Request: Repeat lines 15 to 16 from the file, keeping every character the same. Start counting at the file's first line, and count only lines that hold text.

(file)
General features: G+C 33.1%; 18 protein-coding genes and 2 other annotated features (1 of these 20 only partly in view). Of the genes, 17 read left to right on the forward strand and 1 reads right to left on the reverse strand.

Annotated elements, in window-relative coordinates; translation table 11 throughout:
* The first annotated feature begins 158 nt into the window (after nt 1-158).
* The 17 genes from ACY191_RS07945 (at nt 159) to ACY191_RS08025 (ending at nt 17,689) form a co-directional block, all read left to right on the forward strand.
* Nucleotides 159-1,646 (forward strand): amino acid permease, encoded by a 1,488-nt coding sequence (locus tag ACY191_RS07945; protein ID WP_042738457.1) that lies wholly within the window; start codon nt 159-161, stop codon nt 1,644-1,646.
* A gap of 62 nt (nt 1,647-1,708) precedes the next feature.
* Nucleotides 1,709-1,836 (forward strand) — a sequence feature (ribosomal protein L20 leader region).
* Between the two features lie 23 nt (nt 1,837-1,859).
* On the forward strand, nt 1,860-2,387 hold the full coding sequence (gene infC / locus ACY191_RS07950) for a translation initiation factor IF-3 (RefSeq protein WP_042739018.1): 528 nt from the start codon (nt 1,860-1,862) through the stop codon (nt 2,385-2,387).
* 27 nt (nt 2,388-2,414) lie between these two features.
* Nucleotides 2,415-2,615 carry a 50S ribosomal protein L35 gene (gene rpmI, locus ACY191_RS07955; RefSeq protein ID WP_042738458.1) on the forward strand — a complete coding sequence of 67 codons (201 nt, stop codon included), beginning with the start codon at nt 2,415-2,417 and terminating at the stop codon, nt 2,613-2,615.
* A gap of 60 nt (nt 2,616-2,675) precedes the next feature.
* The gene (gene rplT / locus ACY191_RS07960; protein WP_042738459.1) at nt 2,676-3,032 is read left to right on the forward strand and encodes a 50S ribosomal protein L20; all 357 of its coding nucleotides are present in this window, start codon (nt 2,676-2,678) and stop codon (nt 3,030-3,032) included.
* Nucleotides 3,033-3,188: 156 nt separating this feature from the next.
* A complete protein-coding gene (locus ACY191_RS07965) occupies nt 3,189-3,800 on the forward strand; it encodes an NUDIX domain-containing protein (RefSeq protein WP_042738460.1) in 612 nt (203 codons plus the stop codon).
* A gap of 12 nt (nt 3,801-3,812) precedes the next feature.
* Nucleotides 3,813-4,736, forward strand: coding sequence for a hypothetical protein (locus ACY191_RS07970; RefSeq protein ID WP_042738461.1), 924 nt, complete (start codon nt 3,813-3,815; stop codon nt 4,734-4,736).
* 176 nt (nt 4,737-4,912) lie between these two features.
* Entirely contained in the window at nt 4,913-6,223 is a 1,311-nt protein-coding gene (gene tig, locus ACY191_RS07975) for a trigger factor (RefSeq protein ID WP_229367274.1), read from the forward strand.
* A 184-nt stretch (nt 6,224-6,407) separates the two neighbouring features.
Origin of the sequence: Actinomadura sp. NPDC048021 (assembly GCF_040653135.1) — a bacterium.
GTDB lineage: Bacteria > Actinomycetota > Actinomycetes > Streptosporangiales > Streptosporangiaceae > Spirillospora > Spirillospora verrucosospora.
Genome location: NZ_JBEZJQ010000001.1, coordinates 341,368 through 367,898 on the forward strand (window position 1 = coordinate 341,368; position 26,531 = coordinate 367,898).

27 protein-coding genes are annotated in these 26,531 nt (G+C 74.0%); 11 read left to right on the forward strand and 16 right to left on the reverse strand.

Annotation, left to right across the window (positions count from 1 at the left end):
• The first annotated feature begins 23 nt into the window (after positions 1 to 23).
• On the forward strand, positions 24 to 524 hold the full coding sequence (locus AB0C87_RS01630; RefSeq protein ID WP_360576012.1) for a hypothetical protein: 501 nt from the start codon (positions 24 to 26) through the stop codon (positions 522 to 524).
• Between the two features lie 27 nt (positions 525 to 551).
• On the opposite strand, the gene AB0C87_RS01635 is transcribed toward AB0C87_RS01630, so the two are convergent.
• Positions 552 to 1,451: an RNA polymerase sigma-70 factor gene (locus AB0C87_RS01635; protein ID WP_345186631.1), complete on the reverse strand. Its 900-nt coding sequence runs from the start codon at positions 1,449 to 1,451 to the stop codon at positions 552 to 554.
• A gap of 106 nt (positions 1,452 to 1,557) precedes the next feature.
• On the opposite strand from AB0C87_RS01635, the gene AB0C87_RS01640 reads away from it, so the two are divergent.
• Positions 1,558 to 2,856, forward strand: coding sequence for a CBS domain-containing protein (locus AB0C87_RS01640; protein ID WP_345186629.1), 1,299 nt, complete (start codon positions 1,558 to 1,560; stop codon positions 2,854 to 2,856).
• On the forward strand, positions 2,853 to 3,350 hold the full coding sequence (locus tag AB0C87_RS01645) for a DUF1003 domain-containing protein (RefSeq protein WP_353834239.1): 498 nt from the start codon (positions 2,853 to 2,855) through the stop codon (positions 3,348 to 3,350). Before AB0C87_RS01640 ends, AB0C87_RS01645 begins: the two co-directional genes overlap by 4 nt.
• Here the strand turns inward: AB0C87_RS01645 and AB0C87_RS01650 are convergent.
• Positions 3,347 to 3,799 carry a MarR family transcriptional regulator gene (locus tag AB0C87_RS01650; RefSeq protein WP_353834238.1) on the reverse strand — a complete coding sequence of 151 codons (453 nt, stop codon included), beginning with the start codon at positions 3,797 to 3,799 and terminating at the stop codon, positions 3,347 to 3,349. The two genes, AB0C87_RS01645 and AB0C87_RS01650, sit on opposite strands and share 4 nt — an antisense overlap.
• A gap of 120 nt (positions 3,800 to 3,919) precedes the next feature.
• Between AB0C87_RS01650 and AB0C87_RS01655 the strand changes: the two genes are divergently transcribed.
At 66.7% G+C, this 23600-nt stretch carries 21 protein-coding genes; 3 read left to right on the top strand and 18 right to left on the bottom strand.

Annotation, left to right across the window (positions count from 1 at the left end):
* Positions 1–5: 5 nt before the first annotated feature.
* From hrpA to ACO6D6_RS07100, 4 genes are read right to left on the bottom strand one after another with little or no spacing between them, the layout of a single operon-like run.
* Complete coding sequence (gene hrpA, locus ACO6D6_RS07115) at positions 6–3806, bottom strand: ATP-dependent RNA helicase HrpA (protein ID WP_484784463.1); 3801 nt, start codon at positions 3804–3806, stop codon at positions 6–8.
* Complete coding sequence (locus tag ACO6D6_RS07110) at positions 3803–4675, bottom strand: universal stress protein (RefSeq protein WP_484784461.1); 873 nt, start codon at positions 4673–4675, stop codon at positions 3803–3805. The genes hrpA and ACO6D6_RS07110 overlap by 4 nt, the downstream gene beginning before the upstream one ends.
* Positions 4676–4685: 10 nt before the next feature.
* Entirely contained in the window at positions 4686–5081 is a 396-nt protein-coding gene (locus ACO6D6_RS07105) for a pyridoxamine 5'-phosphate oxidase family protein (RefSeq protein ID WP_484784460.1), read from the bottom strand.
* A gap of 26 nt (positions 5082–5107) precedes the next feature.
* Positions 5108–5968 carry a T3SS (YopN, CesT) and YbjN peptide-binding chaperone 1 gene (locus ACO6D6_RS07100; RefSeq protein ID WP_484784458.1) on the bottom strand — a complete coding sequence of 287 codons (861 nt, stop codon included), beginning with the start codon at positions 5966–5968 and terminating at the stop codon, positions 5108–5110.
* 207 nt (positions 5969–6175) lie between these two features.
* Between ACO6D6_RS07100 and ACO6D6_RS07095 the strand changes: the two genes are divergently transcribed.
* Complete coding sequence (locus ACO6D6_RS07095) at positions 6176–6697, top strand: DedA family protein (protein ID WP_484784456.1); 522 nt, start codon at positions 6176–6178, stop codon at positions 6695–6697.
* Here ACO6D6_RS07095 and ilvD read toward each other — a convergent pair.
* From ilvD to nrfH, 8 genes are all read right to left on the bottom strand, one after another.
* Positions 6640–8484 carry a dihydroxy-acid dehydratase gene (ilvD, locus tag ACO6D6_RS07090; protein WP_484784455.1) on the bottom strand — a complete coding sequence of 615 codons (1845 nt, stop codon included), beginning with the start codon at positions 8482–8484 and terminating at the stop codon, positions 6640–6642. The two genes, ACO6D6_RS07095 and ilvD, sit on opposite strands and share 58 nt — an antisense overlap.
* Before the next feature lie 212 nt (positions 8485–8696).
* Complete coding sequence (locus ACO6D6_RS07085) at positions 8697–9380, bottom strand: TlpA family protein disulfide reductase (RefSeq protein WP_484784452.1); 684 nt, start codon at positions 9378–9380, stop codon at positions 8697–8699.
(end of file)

* A complete protein-coding gene (locus ACY191_RS07965) occupies nt 3,189-3,800 on the forward strand; it encodes an NUDIX domain-containing protein (RefSeq protein WP_042738460.1) in 612 nt (203 codons plus the stop codon).
* A gap of 12 nt (nt 3,801-3,812) precedes the next feature.